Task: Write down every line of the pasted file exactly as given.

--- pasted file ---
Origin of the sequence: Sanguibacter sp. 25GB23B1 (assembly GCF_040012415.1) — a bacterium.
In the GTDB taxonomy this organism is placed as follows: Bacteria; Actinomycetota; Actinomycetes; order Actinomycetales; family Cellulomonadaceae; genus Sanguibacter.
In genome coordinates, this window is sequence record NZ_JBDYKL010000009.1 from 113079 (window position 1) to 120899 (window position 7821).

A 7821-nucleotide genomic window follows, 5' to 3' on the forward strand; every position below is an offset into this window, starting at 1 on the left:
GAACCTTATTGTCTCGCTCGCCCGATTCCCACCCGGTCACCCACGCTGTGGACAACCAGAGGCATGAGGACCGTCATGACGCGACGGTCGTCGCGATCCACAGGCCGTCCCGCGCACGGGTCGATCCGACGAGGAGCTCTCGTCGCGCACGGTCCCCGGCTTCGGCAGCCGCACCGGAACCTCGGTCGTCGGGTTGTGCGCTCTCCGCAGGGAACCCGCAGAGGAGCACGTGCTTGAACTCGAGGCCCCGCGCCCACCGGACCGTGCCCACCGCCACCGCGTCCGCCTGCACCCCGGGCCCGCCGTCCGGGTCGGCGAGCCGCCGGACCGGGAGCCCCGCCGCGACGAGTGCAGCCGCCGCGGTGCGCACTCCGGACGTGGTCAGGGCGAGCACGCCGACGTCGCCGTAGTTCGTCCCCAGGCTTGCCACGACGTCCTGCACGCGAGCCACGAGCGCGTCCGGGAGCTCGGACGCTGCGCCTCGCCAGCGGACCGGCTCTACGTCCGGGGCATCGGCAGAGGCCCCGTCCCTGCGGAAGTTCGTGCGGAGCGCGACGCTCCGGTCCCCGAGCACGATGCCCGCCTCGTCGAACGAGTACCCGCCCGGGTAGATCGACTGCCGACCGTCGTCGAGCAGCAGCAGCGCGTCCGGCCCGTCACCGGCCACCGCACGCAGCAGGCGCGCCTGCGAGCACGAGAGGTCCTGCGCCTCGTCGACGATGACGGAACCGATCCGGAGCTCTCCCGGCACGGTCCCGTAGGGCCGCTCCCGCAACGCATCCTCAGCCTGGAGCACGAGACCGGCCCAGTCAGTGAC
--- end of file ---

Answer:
Origin of the sequence: Sanguibacter sp. 25GB23B1 (assembly GCF_040012415.1) — a bacterium.
In the GTDB taxonomy this organism is placed as follows: Bacteria; Actinomycetota; Actinomycetes; order Actinomycetales; family Cellulomonadaceae; genus Sanguibacter.
In genome coordinates, this window is sequence record NZ_JBDYKL010000009.1 from 113079 (window position 1) to 120899 (window position 7821).

A 7821-nucleotide genomic window follows, 5' to 3' on the forward strand; every position below is an offset into this window, starting at 1 on the left:
GAACCTTATTGTCTCGCTCGCCCGATTCCCACCCGGTCACCCACGCTGTGGACAACCAGAGGCATGAGGACCGTCATGACGCGACGGTCGTCGCGATCCACAGGCCGTCCCGCGCACGGGTCGATCCGACGAGGAGCTCTCGTCGCGCACGGTCCCCGGCTTCGGCAGCCGCACCGGAACCTCGGTCGTCGGGTTGTGCGCTCTCCGCAGGGAACCCGCAGAGGAGCACGTGCTTGAACTCGAGGCCCCGCGCCCACCGGACCGTGCCCACCGCCACCGCGTCCGCCTGCACCCCGGGCCCGCCGTCCGGGTCGGCGAGCCGCCGGACCGGGAGCCCCGCCGCGACGAGTGCAGCCGCCGCGGTGCGCACTCCGGACGTGGTCAGGGCGAGCACGCCGACGTCGCCGTAGTTCGTCCCCAGGCTTGCCACGACGTCCTGCACGCGAGCCACGAGCGCGTCCGGGAGCTCGGACGCTGCGCCTCGCCAGCGGACCGGCTCTACGTCCGGGGCATCGGCAGAGGCCCCGTCCCTGCGGAAGTTCGTGCGGAGCGCGACGCTCCGGTCCCCGAGCACGATGCCCGCCTCGTCGAACGAGTACCCGCCCGGGTAGATCGACTGCCGACCGTCGTCGAGCAGCAGCAGCGCGTCCGGCCCGTCACCGGCCACCGCACGCAGCAGGCGCGCCTGCGAGCACGAGAGGTCCTGCGCCTCGTCGACGATGACGGAACCGATCCGGAGCTCTCCCGGCACGGTCCCGTAGGGCCGCTCCCGCAACGCATCCTCAGCCTGGAGCACGAGACCGGCCCAGTCAGTGAC